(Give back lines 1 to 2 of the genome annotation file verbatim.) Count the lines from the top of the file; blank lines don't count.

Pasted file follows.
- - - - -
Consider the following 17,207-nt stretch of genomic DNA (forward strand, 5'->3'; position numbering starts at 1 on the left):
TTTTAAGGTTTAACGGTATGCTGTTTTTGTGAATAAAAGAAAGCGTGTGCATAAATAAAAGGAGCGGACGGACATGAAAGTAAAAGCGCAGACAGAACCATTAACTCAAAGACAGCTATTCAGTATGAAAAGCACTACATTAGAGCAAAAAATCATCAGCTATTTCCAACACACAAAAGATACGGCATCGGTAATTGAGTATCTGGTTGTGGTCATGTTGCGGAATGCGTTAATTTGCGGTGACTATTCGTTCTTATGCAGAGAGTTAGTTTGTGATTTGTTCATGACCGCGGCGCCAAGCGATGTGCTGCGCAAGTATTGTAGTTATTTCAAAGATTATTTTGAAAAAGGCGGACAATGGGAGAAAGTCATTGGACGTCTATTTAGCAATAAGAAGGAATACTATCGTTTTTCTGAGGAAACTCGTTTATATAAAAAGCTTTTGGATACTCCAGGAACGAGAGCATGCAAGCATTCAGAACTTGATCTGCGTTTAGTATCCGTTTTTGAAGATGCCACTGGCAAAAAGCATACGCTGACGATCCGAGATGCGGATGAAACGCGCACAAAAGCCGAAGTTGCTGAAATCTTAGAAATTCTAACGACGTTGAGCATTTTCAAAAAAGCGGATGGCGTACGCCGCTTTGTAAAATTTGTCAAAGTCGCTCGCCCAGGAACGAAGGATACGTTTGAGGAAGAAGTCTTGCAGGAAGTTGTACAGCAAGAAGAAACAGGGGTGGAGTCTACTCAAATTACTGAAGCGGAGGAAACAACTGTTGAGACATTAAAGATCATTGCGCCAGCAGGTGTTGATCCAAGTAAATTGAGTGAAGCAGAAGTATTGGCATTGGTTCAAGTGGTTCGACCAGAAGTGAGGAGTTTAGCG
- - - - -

Consider the following 17,207-nt stretch of genomic DNA (forward strand, 5'->3'; position numbering starts at 1 on the left):
TTTTAAGGTTTAACGGTATGCTGTTTTTGTGAATAAAAGAAAGCGTGTGCATAAATAAAAGGAGCGGACGGACATGAAAGTAAAAGCGCAGACAGAACCATTAACTCAAAGACAGCTATTCAGTATGAAAAGCACTACATTAGAGCAAAAAATCATCAGCTATTTCCAACACACAAAAGATACGGCATCGGTAATTGAGTATCTGGTTGTGGTCATGTTGCGGAATGCGTTAATTTGCGGTGACTATTCGTTCTTATGCAGAGAGTTAGTTTGTGATTTGTTCATGACCGCGGCGCCAAGCGATGTGCTGCGCAAGTATTGTAGTTATTTCAAAGATTATTTTGAAAAAGGCGGACAATGGGAGAAAGTCATTGGACGTCTATTTAGCAATAAGAAGGAATACTATCGTTTTTCTGAGGAAACTCGTTTATATAAAAAGCTTTTGGATACTCCAGGAACGAGAGCATGCAAGCATTCAGAACTTGATCTGCGTTTAGTATCCGTTTTTGAAGATGCCACTGGCAAAAAGCATACGCTGACGATCCGAGATGCGGATGAAACGCGCACAAAAGCCGAAGTTGCTGAAATCTTAGAAATTCTAACGACGTTGAGCATTTTCAAAAAAGCGGATGGCGTACGCCGCTTTGTAAAATTTGTCAAAGTCGCTCGCCCAGGAACGAAGGATACGTTTGAGGAAGAAGTCTTGCAGGAAGTTGTACAGCAAGAAGAAACAGGGGTGGAGTCTACTCAAATTACTGAAGCGGAGGAAACAACTGTTGAGACATTAAAGATCATTGCGCCAGCAGGTGTTGATCCAAGTAAATTGAGTGAAGCAGAAGTATTGGCATTGGTTCAAGTGGTTCGACCAGAAGTGAGGAGTTTAGCG